Galway have a few good forwards too. Gary Sice is busy and a very useful option for frees from the right-hand side. Every team needs a good left-footer or two to play on the right side of the field and deliver crossfield passes. After the left-footers you need at least one redhead, two or three farmers, a few more from big families, a mad goalie, a couple of nerdy students, a carpenter, a plumber, and a free spirit. Maybe room for a teacher too, even if he would tell everybody else what to do. Put all that together and you have a team.
Keeping it all moving smoothly is what makes some managers great. Unfortunately there are not too many farmers on the Galway or Roscommon teams, or any others either, so a forward does not need to check his marker anymore to see if there is clay under his nails.
Damien Comer of Galway has been moved out but his bustling style is usually better closer to goals and Danny Cummins will dart here and there to effect. The free spirit is Shane Walsh: speed, control and silky movement, sometimes looking uninterested, but always a threat. He will hardly play close to goal and Roscommon will be happier if he moves out.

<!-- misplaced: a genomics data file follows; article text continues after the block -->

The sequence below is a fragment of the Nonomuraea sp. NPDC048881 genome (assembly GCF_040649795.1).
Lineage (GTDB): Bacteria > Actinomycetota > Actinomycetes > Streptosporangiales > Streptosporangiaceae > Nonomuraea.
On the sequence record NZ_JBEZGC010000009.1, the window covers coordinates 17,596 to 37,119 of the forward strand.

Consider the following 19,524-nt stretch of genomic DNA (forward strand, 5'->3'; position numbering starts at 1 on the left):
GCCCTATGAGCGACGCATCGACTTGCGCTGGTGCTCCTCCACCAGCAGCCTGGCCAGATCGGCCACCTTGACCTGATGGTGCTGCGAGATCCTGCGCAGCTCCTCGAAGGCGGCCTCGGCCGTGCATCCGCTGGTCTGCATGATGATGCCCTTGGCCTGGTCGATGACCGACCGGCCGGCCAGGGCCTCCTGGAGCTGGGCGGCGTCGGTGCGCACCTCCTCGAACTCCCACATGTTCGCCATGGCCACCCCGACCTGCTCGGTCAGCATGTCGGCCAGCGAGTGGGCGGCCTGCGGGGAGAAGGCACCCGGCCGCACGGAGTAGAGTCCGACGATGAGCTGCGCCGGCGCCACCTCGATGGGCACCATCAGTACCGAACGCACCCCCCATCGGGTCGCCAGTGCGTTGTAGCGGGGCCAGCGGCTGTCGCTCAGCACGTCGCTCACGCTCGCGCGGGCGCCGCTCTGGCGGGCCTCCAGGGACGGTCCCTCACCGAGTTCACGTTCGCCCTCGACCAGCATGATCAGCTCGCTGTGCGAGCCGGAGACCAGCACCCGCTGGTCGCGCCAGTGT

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Roscommon have a significant loss in Niall Collins, who would be suited by the Galway forwards, and neither backline could be described as watertight. Roscommon leaked against Sligo in the first half but came strong later. This reflects the strength of their team - attack not defence - and both sides will deploy sweepers as they will want to avoid goals. Galway were effective against Mayo in this regard.
Yet my view of that match was that Mayo were in control while playing badly until Galway got the benefit of a typical Mayo cock-up and a goal. A bad kickout, poor defending and Galway were handed a lifeline which they grabbed firmly. Talk of a magnificent display against Mayo, however, is wide of the mark.